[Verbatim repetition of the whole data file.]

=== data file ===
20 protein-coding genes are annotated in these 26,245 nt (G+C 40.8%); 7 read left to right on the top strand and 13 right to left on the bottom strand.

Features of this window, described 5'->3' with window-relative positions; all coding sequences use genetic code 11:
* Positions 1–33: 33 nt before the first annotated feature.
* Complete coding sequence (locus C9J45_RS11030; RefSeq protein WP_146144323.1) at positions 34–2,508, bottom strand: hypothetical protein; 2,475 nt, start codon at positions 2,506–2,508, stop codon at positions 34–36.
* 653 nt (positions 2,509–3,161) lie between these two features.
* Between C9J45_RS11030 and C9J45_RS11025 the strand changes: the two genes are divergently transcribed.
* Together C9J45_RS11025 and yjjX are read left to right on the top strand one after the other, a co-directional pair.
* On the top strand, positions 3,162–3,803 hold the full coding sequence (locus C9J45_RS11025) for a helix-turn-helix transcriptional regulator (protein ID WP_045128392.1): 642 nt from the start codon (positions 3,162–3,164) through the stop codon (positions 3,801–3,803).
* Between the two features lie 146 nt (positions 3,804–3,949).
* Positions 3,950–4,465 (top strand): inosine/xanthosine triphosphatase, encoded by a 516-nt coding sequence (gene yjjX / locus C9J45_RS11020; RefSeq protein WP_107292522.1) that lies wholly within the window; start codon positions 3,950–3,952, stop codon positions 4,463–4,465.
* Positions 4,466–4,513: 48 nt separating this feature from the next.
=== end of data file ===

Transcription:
20 protein-coding genes are annotated in these 26,245 nt (G+C 40.8%); 7 read left to right on the top strand and 13 right to left on the bottom strand.

Features of this window, described 5'->3' with window-relative positions; all coding sequences use genetic code 11:
* Positions 1–33: 33 nt before the first annotated feature.
* Complete coding sequence (locus C9J45_RS11030; RefSeq protein WP_146144323.1) at positions 34–2,508, bottom strand: hypothetical protein; 2,475 nt, start codon at positions 2,506–2,508, stop codon at positions 34–36.
* 653 nt (positions 2,509–3,161) lie between these two features.
* Between C9J45_RS11030 and C9J45_RS11025 the strand changes: the two genes are divergently transcribed.
* Together C9J45_RS11025 and yjjX are read left to right on the top strand one after the other, a co-directional pair.
* On the top strand, positions 3,162–3,803 hold the full coding sequence (locus C9J45_RS11025) for a helix-turn-helix transcriptional regulator (protein ID WP_045128392.1): 642 nt from the start codon (positions 3,162–3,164) through the stop codon (positions 3,801–3,803).
* Between the two features lie 146 nt (positions 3,804–3,949).
* Positions 3,950–4,465 (top strand): inosine/xanthosine triphosphatase, encoded by a 516-nt coding sequence (gene yjjX / locus C9J45_RS11020; RefSeq protein WP_107292522.1) that lies wholly within the window; start codon positions 3,950–3,952, stop codon positions 4,463–4,465.
* Positions 4,466–4,513: 48 nt separating this feature from the next.